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The UN Security Council Just Took a Huge Step Toward Resolving Syria's Civil War

A UN resolution passed on Friday endorses objectives that include plans for talks between Syrian President Bashar al-Assad's government and opposition groups by January as well as a parallel ceasefire.
Photo by Andrew Gombert/EPA

The United Nations Security Council on Friday unanimously approved a resolution that for the first time endorses a roadmap for peace in Syria, and offers backing to a nationwide ceasefire as part of that process.

The vote followed a convening of the so-called International Syrian Support Group (ISSG) in Vienna last month, which resulted in plans for talks between Syrian President Bashar al-Assad's government and opposition groups by January as well as a parallel ceasefire. It also set an optimistic goal of holding elections in 18 months. Those objectives were endorsed in the resolution passed on Friday.


"We have a lot of distance to travel, some would say miles to go, but the truth is that in the past two months we have started from a standstill, from a non-existent process to have three separate meetings of the ISSG and now a UNSC embrace of a process," said US Secretary of State John Kerry after the vote, which he oversaw as president of the council.

"We have agreed on a plan of action, and the council's action today is an important boost on the road to a political settlement," he added.

Earlier in the day, Kerry and Russian Foreign Minister Sergei Lavrov met with diplomats from other ISSG members — including the European Union, Saudi Arabia, Iran, and Turkey — at the Palace Hotel in New York to hash out details of the text. According to diplomats, negotiations over the resolution were carried out almost entirely by representatives from the US and Russia.

In spite of its lofty goals, the resolution leaves much undetermined, and even in the best case affects only part of Syria's conflict. Explicitly left out of any ceasefire or peace process are two of the most powerful groups operating in the country: the Islamic State and al Nusrah Front, al Qaeda's affiliate in Syria. Also unknown at the time of the vote is the makeup of a list, meant to be compiled by Jordan, containing other extremist rebels that will be isolated — including, as Kerry put it, any "we might decide at some time to designate." The resolution, which was sponsored by the Syrian government itself, notably does not rule out Assad running in a future election.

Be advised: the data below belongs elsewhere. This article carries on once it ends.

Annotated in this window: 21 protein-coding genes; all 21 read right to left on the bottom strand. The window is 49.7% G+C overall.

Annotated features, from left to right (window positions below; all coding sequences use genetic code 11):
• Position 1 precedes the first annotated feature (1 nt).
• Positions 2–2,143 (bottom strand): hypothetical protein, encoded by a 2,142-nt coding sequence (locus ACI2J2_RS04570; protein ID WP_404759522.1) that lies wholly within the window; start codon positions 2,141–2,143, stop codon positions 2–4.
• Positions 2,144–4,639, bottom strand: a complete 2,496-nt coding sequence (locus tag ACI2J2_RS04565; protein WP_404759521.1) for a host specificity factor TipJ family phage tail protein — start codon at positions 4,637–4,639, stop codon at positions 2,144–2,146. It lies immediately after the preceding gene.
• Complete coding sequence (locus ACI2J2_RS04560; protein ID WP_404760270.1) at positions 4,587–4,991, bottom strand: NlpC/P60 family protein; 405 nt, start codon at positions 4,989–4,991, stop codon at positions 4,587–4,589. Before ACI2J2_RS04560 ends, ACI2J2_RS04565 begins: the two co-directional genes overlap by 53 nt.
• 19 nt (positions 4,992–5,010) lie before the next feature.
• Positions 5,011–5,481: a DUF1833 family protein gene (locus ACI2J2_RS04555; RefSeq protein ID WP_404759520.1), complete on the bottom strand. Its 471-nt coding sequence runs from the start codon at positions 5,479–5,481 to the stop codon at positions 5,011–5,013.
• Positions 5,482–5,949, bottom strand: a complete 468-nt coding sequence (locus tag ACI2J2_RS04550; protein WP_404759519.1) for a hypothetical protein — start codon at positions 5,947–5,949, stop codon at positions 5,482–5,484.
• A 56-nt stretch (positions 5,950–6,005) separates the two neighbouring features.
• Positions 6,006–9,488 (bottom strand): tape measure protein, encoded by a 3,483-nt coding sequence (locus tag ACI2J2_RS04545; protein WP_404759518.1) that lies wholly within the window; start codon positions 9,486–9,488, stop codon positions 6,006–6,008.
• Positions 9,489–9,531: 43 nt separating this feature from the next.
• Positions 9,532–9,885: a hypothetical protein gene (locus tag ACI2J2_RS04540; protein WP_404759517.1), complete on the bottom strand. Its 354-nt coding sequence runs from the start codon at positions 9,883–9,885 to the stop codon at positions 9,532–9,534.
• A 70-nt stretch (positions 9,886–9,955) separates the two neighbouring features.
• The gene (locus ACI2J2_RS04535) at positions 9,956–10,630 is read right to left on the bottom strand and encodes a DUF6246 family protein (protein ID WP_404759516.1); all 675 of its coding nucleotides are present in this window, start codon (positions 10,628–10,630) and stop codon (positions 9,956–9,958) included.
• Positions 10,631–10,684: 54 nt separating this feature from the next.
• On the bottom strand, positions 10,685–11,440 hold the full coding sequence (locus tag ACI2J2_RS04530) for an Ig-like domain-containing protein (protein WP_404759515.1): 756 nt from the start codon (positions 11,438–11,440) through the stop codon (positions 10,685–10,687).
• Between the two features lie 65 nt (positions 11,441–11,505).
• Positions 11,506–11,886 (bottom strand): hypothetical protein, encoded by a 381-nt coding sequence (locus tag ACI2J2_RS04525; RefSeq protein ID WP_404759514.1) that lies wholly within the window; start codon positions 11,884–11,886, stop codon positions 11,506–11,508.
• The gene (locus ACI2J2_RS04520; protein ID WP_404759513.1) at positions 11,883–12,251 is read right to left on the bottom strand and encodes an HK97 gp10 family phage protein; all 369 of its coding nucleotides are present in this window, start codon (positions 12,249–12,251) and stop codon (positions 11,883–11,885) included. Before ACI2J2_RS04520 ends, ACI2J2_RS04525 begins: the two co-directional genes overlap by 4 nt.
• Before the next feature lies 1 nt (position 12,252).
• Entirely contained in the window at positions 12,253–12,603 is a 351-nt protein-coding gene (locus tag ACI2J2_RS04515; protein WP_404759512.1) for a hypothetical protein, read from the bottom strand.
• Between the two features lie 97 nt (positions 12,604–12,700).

US Secretary of State John Kerry (R) shakes hands with Russian Foreign Minister Sergei Lavrov (L) as Lavrov leaves after the Security Council unanimously approved a resolution calling for a ceasefire and political talks to help end the civil war in Syria. (Photo by Andrew Gombert/EPA)

While the US and Russia both oppose and have launched airstrikes on IS and elements of al Nusrah, they disagree on the fate of Assad, who Moscow has remained a staunch backer of since the outbreak of the conflict in 2011. Though some Russian diplomats privately concede that Assad will have to leave power at some point, the future they envision resulting from any talks likely differs widely from that of the US and its Western and Sunni-Arab allies.

"Syria should remain unified, secular, pluri-religious, and pluri-ethnic," Lavrov remarked after the vote. Appearing to reference questions about the yet to be finalized list of extremists, Lavrov added that "it is inadmissible to divide terrorists between good and bad ones." Western officials have accused the Russians of bombing moderate groups — various of which could potentially participate in talks with the government. Kerry repeated that accusation at the tail end of a mostly warm press conference with Lavrov on Friday evening. After Lavrov thought he had had the last word, stating terrorism was the primary issue in Syria, Kerry cut off his own press officer, who was concluding the event, to reference reports that 80 percent of Russian strikes have hit neither IS nor al Nusrah.

The resolution demanded that "all parties immediately cease any attacks against civilians and civilian objects… including attacks against medical facilities and personnel, and any indiscriminate use of weapons, including through shelling and aerial bombardment."


Perhaps the single deadliest weapon used in the war has been the rudimentary barrel bomb, which has been routinely dropped from the air by Syrian government forces. Though rebels have also been responsible for massacres and the killing of thousands of non-combatants, Assad's forces are widely believed to have killed the most civilians during the war. More than 250,000 Syrians have died since 2011.

The conflict has led to an unprecedented displacement both inside and outside Syria. More than four million Syrians have fled the country entirely, most of them living as refugees in Turkey, Lebanon, and Jordan — countries that have strained to accommodate the influx of people fleeing bloodshed and unrest.

As the war evolved, early American insistence that Assad had to go gave way to a focus on IS after the group widely expanded the territory it controlled in Iraq and Syria last summer. IS has claimed responsibility for several attacks outside of the two countries, including a Paris assault that left 131 dead in November, and the downing of a Russian airliner in Egypt the month before.

The Security Council's vote on Friday marked the second resolution in as many days that both Russia and the US worked on together. On Thursday, the two countries drafted a text targeting IS financing, including its trade in black market oil and antiquities.

Follow Samuel Oakford on Twitter: @samueloakford